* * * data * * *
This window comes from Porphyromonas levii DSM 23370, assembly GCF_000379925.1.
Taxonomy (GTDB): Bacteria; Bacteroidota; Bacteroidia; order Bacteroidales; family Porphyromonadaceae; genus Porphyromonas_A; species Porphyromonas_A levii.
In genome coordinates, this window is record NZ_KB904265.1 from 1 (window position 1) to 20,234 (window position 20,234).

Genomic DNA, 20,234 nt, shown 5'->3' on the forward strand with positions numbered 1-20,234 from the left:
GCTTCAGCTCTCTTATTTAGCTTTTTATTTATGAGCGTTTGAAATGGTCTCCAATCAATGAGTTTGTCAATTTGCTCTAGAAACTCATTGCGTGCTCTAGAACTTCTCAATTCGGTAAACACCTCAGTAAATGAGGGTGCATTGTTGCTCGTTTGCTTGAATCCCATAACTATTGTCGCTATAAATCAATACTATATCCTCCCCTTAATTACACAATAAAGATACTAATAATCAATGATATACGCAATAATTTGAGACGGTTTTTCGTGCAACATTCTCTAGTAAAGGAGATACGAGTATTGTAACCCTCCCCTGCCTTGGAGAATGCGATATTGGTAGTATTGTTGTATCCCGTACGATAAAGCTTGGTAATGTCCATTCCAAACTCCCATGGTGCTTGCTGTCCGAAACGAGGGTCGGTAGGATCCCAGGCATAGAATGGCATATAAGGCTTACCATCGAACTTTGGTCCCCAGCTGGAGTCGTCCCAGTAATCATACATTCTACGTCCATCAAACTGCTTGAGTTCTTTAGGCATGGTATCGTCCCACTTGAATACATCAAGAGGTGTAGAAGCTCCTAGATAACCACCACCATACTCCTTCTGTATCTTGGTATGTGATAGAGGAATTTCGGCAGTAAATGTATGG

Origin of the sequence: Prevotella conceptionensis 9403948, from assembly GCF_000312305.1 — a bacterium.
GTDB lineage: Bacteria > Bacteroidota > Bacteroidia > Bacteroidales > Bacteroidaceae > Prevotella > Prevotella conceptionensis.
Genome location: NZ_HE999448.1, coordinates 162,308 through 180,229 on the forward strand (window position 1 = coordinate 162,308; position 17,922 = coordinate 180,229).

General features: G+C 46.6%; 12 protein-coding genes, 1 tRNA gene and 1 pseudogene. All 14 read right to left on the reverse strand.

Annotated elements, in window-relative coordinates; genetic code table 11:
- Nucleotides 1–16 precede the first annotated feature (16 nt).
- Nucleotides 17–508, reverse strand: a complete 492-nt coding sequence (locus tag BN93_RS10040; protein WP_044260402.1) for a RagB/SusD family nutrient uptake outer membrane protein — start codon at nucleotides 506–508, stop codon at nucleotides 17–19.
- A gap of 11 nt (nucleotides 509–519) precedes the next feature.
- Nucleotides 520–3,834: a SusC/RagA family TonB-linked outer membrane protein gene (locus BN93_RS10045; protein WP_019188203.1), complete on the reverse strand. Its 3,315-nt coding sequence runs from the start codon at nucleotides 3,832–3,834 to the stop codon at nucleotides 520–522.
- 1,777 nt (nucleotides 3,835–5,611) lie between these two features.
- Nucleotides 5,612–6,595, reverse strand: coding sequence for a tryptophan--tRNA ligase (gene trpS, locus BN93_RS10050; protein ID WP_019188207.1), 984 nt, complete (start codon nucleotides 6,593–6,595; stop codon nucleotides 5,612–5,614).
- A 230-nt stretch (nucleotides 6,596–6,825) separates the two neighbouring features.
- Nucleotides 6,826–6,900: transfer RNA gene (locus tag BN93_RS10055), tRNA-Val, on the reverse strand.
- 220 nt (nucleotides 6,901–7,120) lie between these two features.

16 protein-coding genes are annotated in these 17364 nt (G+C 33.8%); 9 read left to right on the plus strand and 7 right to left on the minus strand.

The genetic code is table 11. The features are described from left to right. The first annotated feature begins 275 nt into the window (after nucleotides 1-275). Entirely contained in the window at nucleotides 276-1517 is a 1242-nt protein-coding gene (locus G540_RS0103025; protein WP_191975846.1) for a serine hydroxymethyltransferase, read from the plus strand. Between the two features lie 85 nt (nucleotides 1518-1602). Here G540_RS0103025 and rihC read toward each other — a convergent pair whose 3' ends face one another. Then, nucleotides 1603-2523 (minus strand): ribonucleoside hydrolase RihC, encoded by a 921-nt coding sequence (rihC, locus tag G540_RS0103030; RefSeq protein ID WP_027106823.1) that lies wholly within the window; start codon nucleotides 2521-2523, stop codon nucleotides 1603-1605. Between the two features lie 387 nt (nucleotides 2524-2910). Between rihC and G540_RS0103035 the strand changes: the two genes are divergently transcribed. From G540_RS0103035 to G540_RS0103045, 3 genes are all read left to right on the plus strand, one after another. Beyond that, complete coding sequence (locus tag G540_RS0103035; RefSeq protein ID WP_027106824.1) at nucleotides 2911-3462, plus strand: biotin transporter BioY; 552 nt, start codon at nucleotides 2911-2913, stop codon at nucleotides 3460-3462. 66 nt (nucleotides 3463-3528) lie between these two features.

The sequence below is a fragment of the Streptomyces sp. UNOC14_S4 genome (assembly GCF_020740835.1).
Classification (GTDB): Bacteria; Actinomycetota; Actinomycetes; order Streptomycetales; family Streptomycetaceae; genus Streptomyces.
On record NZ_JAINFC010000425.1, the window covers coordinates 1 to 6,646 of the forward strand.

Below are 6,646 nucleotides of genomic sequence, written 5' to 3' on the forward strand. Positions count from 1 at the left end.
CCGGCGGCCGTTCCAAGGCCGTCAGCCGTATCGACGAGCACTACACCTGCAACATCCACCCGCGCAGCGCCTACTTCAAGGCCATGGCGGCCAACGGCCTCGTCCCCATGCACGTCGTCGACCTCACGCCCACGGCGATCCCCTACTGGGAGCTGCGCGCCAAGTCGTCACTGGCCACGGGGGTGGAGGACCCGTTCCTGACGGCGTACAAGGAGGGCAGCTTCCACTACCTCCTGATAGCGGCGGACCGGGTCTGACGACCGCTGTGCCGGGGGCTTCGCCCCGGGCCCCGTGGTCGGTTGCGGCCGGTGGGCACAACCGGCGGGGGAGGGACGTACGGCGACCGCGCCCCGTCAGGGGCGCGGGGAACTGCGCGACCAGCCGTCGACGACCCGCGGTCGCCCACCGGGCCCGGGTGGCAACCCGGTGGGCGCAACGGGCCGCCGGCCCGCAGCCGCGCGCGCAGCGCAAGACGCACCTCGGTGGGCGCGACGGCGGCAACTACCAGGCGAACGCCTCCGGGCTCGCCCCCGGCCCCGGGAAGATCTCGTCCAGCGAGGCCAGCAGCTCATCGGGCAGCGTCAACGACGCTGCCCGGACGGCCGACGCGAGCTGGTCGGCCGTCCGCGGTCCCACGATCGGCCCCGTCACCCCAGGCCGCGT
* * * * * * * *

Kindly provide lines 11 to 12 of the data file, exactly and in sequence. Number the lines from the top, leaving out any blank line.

- Nucleotides 1–16 precede the first annotated feature (16 nt).
- Nucleotides 17–508, reverse strand: a complete 492-nt coding sequence (locus tag BN93_RS10040; protein WP_044260402.1) for a RagB/SusD family nutrient uptake outer membrane protein — start codon at nucleotides 506–508, stop codon at nucleotides 17–19.